Post #204 of 216 (3744 views)
The films are generally held in high regard [In reply to] Can't Post

I know not everyone enjoys them, but they are liked across a lot of demographics. I know plenty of non-geeky women who like them, for example. While it's too early to say it definitively, I think their impact on popular culture is likely comparable to Star Wars or The Godfather (not to say they're the same quality as The Godfather I/II, though I would put them ahead of Star Wars except maybe ESB). You can still do a Gollum impression or whistle the fellowship theme or say something about "the ring" and most people will instantly recognize it, which isn't true of very many ten-year old films.

So I would say that while the movies may give people a wrong impression of some elements of the books, I think most people who haven't read the books will assume they are high-quality. And I would say they get more right than wrong, but I don't think I'll convince you there.

Plus, sometimes people dislike the movies for reasons like "too much walking"! They would dislike the books even more and probably give up after a couple of travel songs. ;)

That said, Christopher has every right to dislike the movies. He's dedicated his life to preserving and chronicling his father's work, so I'm sure he has much more attachment to it than us.

(This post was edited by kzer_za on Aug 28 2012, 8:27pm)


Aug 29 2012, 4:54am

Post #205 of 216 (3716 views)
Ha, It was me!!! [In reply to] Can't Post

I say it often, as it is true about so many things, many of them more immediately consequential to society than LOTR, strange as that may seem to an LOTR fanatic like me. Thrilled that someone took notice! Wink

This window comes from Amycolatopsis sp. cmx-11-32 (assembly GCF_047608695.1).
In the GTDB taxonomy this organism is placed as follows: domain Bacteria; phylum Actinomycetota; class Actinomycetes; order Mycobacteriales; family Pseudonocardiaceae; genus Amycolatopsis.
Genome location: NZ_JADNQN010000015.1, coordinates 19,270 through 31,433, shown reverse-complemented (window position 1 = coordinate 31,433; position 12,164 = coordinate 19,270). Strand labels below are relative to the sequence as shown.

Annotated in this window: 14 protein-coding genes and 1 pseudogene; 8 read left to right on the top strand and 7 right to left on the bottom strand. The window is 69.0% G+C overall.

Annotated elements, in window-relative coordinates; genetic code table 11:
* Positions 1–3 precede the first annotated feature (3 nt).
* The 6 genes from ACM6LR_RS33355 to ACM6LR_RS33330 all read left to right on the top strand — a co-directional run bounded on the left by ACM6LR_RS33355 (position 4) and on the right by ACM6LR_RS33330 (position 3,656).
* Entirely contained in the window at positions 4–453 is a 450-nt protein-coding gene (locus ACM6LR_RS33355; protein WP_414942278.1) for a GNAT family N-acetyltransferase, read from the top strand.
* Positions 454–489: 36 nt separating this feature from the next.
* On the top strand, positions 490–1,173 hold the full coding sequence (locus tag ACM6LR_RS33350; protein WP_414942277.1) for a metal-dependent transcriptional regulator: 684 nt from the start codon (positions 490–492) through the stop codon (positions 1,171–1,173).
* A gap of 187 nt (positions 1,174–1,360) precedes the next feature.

In Reply To

In Reply To
I don't know why you guys are so negative towards PJ.

Someone (please speak up if it was you - good post) recently lamented the "linear," or black and white, thinking that goes on these days where there is no degree of freedom on thought. What it means is that if we complain about one aspect of something, we must hate all aspects of it. Such unhealthy generalizations and false assumptions are just not true or valid thought. We can despise the corporate behavior of such things as The Green Tint, or what was done to selected aspects of the screenplay as an adaptation of The Lord of the Rings without despising the other 99.999% of the person involved. In fact, I think you would find almost everyone on this forum actually does like Peter Jackson as an atypically sincere Hollywood personality who stays true to himself.

"Hear me, hounds of Sauron, Gandalf is here! Fly if you value your foul skins, I will shrivel you from tail to snout if you step within this circle!"

"Do not be to eager to deal out death in judgement. Even the very wise cannot see all ends."

Tol Eressea

Aug 29 2012, 12:25pm

Post #206 of 216 (3723 views)
Christopher has seen them - [In reply to] Can't Post

- or at least, we're told he's seen Fellowship. This question came up recently on another site, and one of the posters there referred to a post by Carl Hofstetter in 2002 (ie before the other two movies came out). Carl is in regular correspondence with CT, and in this post he said that Christopher had seen Fellowship - he hated it, says Carl, and gave a long list of reasons which, CH says, he won't give here.

I don't know whether CT has seen TT and RotK, but I don't see any reason to assume that he hasn't.